Miller: Beware of ‘dark patterns’: Hidden tricks and pitfalls in websites | Opinion

Have you ever signed up for a gym membership, subscription service, or other account, then later decided it just wasn’t for you? But when you went to cancel the account, you found the process difficult, confusing, and time-consuming?

It’s Not You, It’s Them: This type of company-created user interface is called a dark model, and they have been used for the sole purpose of tricking or manipulating users into behavior that is profitable for the company.

Dark patterns are tricks used in websites and apps that make you do things you didn’t mean to do, like buy or sign up for something.

These manipulative UI designs obscure, subvert, or trick consumers into doing something they didn’t intend, whether intentionally or unintentionally.

The Federal Trade Commission notes that dark patterns can result in items being added to a customer’s online shopping cart without their knowledge or requiring users to navigate a maze of confusing screens and questions to avoid being charged. for unwanted products or services.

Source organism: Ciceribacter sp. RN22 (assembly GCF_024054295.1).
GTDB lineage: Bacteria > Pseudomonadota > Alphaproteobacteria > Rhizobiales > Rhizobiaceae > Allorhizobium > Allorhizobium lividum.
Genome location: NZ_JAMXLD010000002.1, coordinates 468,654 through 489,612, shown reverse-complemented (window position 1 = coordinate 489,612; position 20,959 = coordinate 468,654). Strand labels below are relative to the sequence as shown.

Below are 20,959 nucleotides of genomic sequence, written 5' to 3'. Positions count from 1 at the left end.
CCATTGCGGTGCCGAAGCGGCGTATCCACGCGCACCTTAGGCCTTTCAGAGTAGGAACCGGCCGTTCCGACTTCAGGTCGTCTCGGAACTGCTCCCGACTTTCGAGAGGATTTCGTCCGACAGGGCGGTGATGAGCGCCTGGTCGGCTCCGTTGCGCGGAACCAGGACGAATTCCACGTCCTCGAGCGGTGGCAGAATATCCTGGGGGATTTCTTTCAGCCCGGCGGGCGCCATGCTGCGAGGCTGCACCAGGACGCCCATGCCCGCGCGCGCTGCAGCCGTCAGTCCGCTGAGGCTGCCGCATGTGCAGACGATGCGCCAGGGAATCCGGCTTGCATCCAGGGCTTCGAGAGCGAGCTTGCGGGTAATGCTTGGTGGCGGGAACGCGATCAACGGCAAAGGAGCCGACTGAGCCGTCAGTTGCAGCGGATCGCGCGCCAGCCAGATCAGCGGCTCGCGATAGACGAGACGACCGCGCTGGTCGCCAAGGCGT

Dark patterns rely on consumers’ tendency to skim over and make assumptions when browsing websites. For example, reports that businesses that want to take advantage of this will make a page appear to be saying one thing when in fact it means another.

This is achieved through an array of different dark patterns, including:

g Trick questions: when you fill out a form, you answer a question that prompts you to give an answer that you did not intend to give. When looked at quickly, the question seems to ask one thing, but when read carefully, it asks for something quite different.

g Sneak into cart: You try to buy something, but somewhere in the shopping journey the site slips an additional item into your cart, often using an opt-out radio button or checkbox on a Previous page.

g Roach motel: You find yourself in a situation very easily, but then you find it difficult to get out of it (eg a premium membership).